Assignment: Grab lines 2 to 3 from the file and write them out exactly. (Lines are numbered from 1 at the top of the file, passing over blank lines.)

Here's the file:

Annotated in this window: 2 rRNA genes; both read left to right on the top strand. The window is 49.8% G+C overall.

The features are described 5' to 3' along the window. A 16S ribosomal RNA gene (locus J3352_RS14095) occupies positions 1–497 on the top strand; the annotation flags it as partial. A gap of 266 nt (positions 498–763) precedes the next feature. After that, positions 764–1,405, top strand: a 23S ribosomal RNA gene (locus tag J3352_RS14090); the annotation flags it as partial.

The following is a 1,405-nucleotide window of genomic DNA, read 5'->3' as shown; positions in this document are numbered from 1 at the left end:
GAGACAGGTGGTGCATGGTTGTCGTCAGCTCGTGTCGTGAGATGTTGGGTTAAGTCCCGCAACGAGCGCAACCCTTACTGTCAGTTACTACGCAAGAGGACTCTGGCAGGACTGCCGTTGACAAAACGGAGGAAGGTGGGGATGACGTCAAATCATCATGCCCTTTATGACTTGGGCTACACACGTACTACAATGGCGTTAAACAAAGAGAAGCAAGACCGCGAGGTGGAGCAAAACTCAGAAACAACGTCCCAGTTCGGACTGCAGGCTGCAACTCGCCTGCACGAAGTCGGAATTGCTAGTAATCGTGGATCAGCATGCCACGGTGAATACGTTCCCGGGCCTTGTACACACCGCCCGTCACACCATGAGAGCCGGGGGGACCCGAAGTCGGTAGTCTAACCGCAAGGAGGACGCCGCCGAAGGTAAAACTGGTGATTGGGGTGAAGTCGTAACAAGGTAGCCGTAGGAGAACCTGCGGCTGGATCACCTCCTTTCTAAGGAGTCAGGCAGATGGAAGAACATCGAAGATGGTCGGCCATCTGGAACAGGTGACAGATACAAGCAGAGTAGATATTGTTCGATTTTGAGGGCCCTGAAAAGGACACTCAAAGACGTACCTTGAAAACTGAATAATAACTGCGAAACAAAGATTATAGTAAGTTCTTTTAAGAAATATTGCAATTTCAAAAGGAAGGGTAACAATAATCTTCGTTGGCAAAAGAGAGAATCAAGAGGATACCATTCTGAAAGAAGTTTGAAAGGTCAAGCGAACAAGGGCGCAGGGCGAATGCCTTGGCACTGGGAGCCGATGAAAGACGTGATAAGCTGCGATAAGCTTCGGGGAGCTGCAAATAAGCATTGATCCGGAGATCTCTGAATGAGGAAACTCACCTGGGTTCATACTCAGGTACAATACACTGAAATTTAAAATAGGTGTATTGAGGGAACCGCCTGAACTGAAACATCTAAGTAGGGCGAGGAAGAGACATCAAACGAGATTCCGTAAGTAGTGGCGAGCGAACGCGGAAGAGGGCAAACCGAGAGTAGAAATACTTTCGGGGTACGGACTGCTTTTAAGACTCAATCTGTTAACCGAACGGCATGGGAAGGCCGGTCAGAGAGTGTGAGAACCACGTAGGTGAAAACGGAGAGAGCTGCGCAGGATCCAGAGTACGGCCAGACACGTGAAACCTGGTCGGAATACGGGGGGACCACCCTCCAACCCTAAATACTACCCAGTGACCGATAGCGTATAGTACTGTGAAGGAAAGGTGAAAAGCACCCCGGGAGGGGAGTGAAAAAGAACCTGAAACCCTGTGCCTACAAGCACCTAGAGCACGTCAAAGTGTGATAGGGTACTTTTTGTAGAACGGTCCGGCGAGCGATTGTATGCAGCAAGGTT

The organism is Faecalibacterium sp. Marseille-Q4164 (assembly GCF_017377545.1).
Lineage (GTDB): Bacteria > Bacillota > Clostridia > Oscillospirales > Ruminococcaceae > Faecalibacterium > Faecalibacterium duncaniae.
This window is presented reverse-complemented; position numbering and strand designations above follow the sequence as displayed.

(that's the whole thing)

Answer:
The features are described 5' to 3' along the window. A 16S ribosomal RNA gene (locus J3352_RS14095) occupies positions 1–497 on the top strand; the annotation flags it as partial. A gap of 266 nt (positions 498–763) precedes the next feature. After that, positions 764–1,405, top strand: a 23S ribosomal RNA gene (locus tag J3352_RS14090); the annotation flags it as partial.

The following is a 1,405-nucleotide window of genomic DNA, read 5'->3' as shown; positions in this document are numbered from 1 at the left end: